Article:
Old church becomes one-stop bridal shop

Built in 1828 to the designs of Sir John Soane to celebrate the defeat of Napoleon, Number One Marylebone in London has been used as offices and a venue for fashion shows.
Built in 1828 to the designs of Sir John Soane to celebrate the defeat of Napoleon, Number One Marylebone in London has been used as offices and a venue for fashion shows.PHOTO: ONE MARYLEBONE/FACEBOOK

LONDON • A different bell - the wedding one - is ringing in a building that once housed a church.

With its grand Ionic portico and belfry tower, Number One Marylebone is an imposing structure.

The former Holy Trinity Church, just across the road from Regent's Park in the heart of London, was built in 1828 to the designs of Sir John Soane to celebrate the defeat of Napoleon.

Now, however, its purpose is being redesigned to cash in on the fast-growing business of wedding celebrations.

The grand building, which has also been used as offices and, more recently, as a venue for fashion shows, will reopen at the end of this month as Britain's first dedicated wedding department store.

It will be a one-stop shop the size of a supermarket, selling everything from tiaras to cake toppers.

Weddings are a big and growing business.

Our plan is to take all the sweat out of it - turn the process into something that's a pleasure, not a torture.

MR GEORGE HAMMER on Wedding Gallery, which will open at the site of Number One Marylebone and the former Holy Trinity Church

According to wedding planning website Hitched, which surveyed 4,000 couples, the cost of the average wedding is now £27,000 (S$48,500).

It is almost double the amount from four years ago, with venue hire, honeymoon and food soaking up the most cash.

Growth is also being fuelled by record numbers of people aged over 45 - especially pensioners - tying the knot.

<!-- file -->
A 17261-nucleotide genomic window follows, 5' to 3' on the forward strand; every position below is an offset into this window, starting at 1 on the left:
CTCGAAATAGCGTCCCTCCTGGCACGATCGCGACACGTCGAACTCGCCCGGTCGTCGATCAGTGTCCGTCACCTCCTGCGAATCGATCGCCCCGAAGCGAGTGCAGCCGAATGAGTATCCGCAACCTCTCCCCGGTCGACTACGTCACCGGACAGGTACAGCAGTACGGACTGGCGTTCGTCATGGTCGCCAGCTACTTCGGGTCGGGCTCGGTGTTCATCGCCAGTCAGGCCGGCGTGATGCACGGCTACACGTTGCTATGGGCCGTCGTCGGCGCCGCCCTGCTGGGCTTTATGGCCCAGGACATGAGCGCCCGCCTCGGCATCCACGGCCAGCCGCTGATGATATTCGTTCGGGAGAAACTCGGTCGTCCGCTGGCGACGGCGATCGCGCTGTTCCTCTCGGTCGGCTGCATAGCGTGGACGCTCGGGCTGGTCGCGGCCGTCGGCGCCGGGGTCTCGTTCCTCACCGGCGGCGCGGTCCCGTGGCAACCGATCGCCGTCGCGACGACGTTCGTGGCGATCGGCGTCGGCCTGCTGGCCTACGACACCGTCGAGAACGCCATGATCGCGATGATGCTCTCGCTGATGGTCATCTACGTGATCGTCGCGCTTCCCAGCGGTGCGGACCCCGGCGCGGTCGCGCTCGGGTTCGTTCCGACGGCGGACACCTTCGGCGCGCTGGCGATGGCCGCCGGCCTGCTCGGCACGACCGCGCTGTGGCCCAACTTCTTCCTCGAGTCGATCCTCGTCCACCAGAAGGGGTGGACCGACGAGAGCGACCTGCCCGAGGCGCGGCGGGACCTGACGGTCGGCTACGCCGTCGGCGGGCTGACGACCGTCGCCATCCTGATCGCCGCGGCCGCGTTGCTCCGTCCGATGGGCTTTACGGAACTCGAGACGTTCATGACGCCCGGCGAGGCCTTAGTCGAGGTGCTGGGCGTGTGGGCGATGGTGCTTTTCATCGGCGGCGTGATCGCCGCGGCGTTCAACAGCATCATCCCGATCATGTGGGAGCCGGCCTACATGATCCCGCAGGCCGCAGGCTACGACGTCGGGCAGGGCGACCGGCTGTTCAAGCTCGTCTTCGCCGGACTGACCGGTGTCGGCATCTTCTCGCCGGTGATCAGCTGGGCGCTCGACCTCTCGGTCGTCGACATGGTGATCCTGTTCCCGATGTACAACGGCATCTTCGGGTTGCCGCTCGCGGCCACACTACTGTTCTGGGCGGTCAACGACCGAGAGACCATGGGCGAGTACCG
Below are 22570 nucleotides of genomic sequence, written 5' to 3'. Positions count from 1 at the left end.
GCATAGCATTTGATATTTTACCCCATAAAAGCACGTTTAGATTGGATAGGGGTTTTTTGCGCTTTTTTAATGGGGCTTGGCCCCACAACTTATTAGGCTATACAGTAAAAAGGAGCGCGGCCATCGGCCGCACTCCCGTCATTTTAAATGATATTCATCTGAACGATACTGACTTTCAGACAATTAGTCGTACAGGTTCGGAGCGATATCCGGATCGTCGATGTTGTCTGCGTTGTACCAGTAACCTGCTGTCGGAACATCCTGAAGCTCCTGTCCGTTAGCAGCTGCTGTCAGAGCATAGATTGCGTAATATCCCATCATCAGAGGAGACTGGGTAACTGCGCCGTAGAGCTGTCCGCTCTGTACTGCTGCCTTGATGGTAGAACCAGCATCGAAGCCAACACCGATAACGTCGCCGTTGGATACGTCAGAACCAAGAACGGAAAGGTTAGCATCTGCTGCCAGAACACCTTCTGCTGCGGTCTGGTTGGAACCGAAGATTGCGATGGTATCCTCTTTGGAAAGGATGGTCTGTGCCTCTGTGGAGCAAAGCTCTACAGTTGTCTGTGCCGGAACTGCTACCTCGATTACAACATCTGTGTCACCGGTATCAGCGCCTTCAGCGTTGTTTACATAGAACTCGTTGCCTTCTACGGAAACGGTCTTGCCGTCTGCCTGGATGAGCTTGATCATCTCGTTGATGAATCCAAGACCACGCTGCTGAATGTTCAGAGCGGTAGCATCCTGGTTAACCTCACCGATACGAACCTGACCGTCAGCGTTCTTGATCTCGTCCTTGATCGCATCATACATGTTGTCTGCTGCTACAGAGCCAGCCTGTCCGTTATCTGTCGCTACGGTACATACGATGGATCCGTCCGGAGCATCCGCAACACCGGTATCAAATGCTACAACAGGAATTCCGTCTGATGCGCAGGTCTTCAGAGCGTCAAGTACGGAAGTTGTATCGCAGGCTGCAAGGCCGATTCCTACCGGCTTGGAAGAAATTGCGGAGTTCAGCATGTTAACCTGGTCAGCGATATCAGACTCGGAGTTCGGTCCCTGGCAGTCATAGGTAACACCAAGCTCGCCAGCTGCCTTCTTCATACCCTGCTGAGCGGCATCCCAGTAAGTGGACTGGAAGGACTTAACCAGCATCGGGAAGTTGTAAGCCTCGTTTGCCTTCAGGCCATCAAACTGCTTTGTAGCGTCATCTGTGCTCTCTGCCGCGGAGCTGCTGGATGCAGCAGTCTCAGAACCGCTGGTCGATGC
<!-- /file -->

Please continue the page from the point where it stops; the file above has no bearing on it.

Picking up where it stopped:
Aside from the usual paraphernalia - dresses, top hats and tails - shoppers at the 20,000 sq ft Wedding Gallery will be able to book photographers and flowers as well as order wedding stationery.

It will also offer cakes and catering, with an on-site kitchen for taste tests, and an insurance package in case one partner has a last-minute change of heart.

DJs and speechwriters are on hand and there is a room called the "hub" where couples can put on headphones and watch wedding singers and bands on a big screen.

If they like what they see and hear, they can then book the musicians.

Couples who fall in love with the shop can even hold their ceremony there because it is attached to a 400-capacity wedding venue.

Mr George Hammer, a veteran beauty and retail entrepreneur, reckons his one-stop shop will take the hassle out of wedding planning. "Our plan is to take all the sweat out of it - turn the process into something that's a pleasure, not a torture," he said.

Mr Hammer, who founded the Urban Retreat beauty salon business, has invested "several millions" in the store, but acknowledged that it is a new venture and a risk.

"It's not like we can look at what (department stores) Harvey Nichols, Harrods or John Lewis are doing. There's no benchmark for this kind of business," he said.

The store certainly is not going to be a cheap excursion. The dresses start at £800 for a Needle & Thread gown and go up to more than £100,000 for high-end couture.

So will the customers come?

Nearby, on Oxford Street, one soon-to-be bride was finishing her wedding shopping.

"It's not like I've been trying to overspend," said the shopper known only as Hannah, a 34-year-old police detective who is getting married in December.

"But 'wedding currency' isn't like normal sterling pounds - everything just costs so much. It's crazy."

But she said a one-stop wedding department store sounded like a good idea.

GUARDIAN

A version of this article appeared in the print edition of The Straits Times on October 28, 2017, with the headline 'Old church becomes one-stop bridal shop'. Print Edition | Subscribe